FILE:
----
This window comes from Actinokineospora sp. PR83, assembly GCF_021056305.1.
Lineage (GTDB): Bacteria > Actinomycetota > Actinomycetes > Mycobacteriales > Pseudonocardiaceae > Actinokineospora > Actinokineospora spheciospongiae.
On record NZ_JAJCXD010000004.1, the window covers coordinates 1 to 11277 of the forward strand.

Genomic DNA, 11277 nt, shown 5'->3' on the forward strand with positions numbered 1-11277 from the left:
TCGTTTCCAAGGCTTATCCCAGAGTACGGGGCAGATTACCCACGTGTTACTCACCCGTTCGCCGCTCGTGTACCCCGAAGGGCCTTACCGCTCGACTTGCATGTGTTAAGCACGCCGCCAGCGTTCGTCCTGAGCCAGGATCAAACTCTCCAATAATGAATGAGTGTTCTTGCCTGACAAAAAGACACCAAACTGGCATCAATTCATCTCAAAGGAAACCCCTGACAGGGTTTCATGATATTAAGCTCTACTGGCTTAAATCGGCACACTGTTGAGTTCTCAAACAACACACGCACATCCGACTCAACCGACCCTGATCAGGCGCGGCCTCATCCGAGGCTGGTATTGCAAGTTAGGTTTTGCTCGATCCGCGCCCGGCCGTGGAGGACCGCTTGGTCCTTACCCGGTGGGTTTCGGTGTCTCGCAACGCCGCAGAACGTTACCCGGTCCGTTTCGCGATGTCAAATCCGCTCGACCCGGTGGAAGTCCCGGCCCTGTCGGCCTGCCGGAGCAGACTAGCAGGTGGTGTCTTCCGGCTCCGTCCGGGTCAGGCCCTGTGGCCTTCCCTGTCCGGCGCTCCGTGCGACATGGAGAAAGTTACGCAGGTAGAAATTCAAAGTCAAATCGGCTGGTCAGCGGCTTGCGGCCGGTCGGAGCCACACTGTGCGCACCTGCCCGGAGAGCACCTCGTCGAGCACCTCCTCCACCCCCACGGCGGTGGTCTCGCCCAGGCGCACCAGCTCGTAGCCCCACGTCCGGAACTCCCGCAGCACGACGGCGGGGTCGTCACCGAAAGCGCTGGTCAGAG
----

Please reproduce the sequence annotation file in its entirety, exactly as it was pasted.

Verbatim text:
This window comes from Actinokineospora sp. PR83, assembly GCF_021056305.1.
Lineage (GTDB): Bacteria > Actinomycetota > Actinomycetes > Mycobacteriales > Pseudonocardiaceae > Actinokineospora > Actinokineospora spheciospongiae.
On record NZ_JAJCXD010000004.1, the window covers coordinates 1 to 11277 of the forward strand.

Genomic DNA, 11277 nt, shown 5'->3' on the forward strand with positions numbered 1-11277 from the left:
TCGTTTCCAAGGCTTATCCCAGAGTACGGGGCAGATTACCCACGTGTTACTCACCCGTTCGCCGCTCGTGTACCCCGAAGGGCCTTACCGCTCGACTTGCATGTGTTAAGCACGCCGCCAGCGTTCGTCCTGAGCCAGGATCAAACTCTCCAATAATGAATGAGTGTTCTTGCCTGACAAAAAGACACCAAACTGGCATCAATTCATCTCAAAGGAAACCCCTGACAGGGTTTCATGATATTAAGCTCTACTGGCTTAAATCGGCACACTGTTGAGTTCTCAAACAACACACGCACATCCGACTCAACCGACCCTGATCAGGCGCGGCCTCATCCGAGGCTGGTATTGCAAGTTAGGTTTTGCTCGATCCGCGCCCGGCCGTGGAGGACCGCTTGGTCCTTACCCGGTGGGTTTCGGTGTCTCGCAACGCCGCAGAACGTTACCCGGTCCGTTTCGCGATGTCAAATCCGCTCGACCCGGTGGAAGTCCCGGCCCTGTCGGCCTGCCGGAGCAGACTAGCAGGTGGTGTCTTCCGGCTCCGTCCGGGTCAGGCCCTGTGGCCTTCCCTGTCCGGCGCTCCGTGCGACATGGAGAAAGTTACGCAGGTAGAAATTCAAAGTCAAATCGGCTGGTCAGCGGCTTGCGGCCGGTCGGAGCCACACTGTGCGCACCTGCCCGGAGAGCACCTCGTCGAGCACCTCCTCCACCCCCACGGCGGTGGTCTCGCCCAGGCGCACCAGCTCGTAGCCCCACGTCCGGAACTCCCGCAGCACGACGGCGGGGTCGTCACCGAAAGCGCTGGTCAGAG